Territories of Equivalence

Objects of the Logistical Apparatus


  • Clare Louise Lyster University of Illinois, Chicago




The production regimes of every era do not remain in the factory but permeate every aspect of a society including its architecture and design culture. Mechanisation transformed space, in particular the household into an efficient machine, with industrial components and standardised dimensions (from the bathtub to the streamlined kitchen), while military manufacturing efficiencies and emerging technologies allowed consumer goods (from TV sets to Tupperware) to fill the middle class suburban home in the post-war era.

This essay contemplates how logisticalisation, the latest incarnation of capitalist production, is permeating the design and conception of contemporary space through an exploration of the gadgets and objects that are increasingly used by the public as portals to the larger world of logistical flow. I refer to previous object-based theories of space in architecture as well as to Object-Orientated Ontology, a philosophical movement that elevates the meaning of objects as independent conscious entities beyond human agency. These serve to contextualise my own reading of logistical objects as manifestations that not only allow us intimacy with the larger and complex world of logistics, but more significantly, as dynamic shapers of new types of architectural and urban space, here characterised as territories of equivalence.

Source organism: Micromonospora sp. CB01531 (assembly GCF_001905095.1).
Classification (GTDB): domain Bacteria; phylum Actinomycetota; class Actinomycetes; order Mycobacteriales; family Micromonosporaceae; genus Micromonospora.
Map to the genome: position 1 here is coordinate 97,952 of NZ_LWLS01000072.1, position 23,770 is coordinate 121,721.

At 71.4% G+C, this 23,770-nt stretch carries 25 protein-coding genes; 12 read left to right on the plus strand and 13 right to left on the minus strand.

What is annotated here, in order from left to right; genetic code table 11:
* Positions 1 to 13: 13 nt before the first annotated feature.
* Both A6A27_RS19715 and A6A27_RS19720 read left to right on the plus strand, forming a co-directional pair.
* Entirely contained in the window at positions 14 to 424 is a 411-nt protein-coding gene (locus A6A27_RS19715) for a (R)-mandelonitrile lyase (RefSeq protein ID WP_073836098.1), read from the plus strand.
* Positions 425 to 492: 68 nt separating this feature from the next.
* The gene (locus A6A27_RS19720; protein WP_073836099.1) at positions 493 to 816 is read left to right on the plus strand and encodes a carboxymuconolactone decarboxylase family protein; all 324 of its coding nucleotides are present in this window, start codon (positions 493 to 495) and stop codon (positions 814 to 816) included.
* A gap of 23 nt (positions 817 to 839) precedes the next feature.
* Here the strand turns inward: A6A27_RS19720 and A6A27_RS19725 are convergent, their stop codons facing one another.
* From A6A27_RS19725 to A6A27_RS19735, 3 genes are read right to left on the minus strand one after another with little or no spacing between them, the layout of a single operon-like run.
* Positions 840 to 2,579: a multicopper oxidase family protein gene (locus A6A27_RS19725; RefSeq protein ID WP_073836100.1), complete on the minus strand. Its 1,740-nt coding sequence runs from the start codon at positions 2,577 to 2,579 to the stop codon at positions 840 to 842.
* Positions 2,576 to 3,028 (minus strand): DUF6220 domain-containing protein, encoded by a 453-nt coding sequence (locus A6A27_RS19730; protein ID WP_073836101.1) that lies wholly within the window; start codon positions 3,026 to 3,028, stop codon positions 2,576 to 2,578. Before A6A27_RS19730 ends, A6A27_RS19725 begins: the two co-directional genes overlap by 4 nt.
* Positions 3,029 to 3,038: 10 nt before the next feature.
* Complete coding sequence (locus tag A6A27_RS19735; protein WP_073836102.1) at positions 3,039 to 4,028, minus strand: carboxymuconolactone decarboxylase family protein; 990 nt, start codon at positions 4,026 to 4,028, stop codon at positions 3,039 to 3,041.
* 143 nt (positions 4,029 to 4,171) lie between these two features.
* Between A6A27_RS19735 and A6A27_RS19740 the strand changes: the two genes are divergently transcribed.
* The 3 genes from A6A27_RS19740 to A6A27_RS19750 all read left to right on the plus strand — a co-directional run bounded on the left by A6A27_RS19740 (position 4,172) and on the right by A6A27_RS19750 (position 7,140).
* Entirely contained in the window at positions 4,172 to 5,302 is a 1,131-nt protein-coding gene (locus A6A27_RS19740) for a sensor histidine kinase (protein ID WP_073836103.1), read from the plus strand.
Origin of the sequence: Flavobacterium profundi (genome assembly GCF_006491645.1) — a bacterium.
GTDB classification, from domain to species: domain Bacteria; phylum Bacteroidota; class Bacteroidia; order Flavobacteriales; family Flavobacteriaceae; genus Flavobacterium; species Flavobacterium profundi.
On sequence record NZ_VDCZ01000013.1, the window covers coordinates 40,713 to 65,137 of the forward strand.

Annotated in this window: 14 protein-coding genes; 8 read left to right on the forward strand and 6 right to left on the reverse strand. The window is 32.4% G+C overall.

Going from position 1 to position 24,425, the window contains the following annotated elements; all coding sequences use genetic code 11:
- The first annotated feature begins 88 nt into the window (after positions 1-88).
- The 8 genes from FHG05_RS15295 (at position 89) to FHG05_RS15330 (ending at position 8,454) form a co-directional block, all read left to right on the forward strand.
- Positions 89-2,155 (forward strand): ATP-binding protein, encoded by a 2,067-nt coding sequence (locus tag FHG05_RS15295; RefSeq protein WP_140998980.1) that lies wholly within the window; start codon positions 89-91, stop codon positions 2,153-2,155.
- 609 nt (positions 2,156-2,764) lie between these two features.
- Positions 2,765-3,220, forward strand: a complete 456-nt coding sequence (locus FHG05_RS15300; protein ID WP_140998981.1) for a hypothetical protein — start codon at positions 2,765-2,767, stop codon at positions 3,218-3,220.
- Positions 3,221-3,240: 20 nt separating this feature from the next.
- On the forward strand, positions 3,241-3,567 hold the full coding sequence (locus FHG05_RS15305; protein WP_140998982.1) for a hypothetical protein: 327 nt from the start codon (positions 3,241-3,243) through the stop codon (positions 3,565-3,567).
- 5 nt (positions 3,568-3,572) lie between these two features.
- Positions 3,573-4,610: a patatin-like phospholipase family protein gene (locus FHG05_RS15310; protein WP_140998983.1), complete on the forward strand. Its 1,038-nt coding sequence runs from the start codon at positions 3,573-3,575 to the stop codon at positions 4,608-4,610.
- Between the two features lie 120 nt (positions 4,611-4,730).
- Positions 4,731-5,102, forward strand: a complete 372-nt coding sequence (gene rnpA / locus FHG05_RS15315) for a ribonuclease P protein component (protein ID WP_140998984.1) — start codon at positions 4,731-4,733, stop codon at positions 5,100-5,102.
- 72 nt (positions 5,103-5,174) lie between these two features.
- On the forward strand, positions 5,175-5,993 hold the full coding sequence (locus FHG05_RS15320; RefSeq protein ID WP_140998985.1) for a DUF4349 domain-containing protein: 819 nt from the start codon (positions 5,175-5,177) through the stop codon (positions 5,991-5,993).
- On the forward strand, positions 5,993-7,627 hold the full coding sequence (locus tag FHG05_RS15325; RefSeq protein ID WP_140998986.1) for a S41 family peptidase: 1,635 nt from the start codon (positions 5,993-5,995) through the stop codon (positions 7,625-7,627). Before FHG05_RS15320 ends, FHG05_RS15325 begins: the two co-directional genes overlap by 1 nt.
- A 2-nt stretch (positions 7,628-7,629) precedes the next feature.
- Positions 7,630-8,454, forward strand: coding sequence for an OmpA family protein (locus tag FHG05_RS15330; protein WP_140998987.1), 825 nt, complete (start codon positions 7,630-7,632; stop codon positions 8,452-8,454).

Author Biography

Clare Louise Lyster, University of Illinois, Chicago

Clare Lyster is an architect, writer and Associate Professor at the University of Illinois at Chicago. She is author of Learning From Logistics: How Networks Change Cities (Birkhäuser, 2016) that explores the implications of logistics for architecture and urbanism. Her research on the topic has been exhibited at the Lisbon Architecture Triennale (2016) and The Seoul Biennale of Architecture and Urbanism (2017).


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